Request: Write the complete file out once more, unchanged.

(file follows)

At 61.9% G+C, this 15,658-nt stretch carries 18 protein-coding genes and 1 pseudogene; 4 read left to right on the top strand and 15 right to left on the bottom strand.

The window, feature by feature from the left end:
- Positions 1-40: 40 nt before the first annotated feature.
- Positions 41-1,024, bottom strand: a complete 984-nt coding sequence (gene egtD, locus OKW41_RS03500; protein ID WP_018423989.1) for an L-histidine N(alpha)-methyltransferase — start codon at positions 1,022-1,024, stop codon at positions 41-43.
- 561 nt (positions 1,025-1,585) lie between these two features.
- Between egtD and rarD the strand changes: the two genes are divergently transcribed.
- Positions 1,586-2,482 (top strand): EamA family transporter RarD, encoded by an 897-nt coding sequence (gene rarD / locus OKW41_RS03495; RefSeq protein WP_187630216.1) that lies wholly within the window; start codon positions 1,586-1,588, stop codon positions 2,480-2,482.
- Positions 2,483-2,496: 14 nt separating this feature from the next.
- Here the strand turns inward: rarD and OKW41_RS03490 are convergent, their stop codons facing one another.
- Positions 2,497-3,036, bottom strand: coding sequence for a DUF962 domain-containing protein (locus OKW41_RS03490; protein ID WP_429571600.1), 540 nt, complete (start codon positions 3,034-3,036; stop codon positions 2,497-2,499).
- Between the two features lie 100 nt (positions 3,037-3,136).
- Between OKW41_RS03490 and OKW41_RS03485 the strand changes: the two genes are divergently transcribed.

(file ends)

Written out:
At 61.9% G+C, this 15,658-nt stretch carries 18 protein-coding genes and 1 pseudogene; 4 read left to right on the top strand and 15 right to left on the bottom strand.

The window, feature by feature from the left end:
- Positions 1-40: 40 nt before the first annotated feature.
- Positions 41-1,024, bottom strand: a complete 984-nt coding sequence (gene egtD, locus OKW41_RS03500; protein ID WP_018423989.1) for an L-histidine N(alpha)-methyltransferase — start codon at positions 1,022-1,024, stop codon at positions 41-43.
- 561 nt (positions 1,025-1,585) lie between these two features.
- Between egtD and rarD the strand changes: the two genes are divergently transcribed.
- Positions 1,586-2,482 (top strand): EamA family transporter RarD, encoded by an 897-nt coding sequence (gene rarD / locus OKW41_RS03495; RefSeq protein WP_187630216.1) that lies wholly within the window; start codon positions 1,586-1,588, stop codon positions 2,480-2,482.
- Positions 2,483-2,496: 14 nt separating this feature from the next.
- Here the strand turns inward: rarD and OKW41_RS03490 are convergent, their stop codons facing one another.
- Positions 2,497-3,036, bottom strand: coding sequence for a DUF962 domain-containing protein (locus OKW41_RS03490; protein ID WP_429571600.1), 540 nt, complete (start codon positions 3,034-3,036; stop codon positions 2,497-2,499).
- Between the two features lie 100 nt (positions 3,037-3,136).
- Between OKW41_RS03490 and OKW41_RS03485 the strand changes: the two genes are divergently transcribed.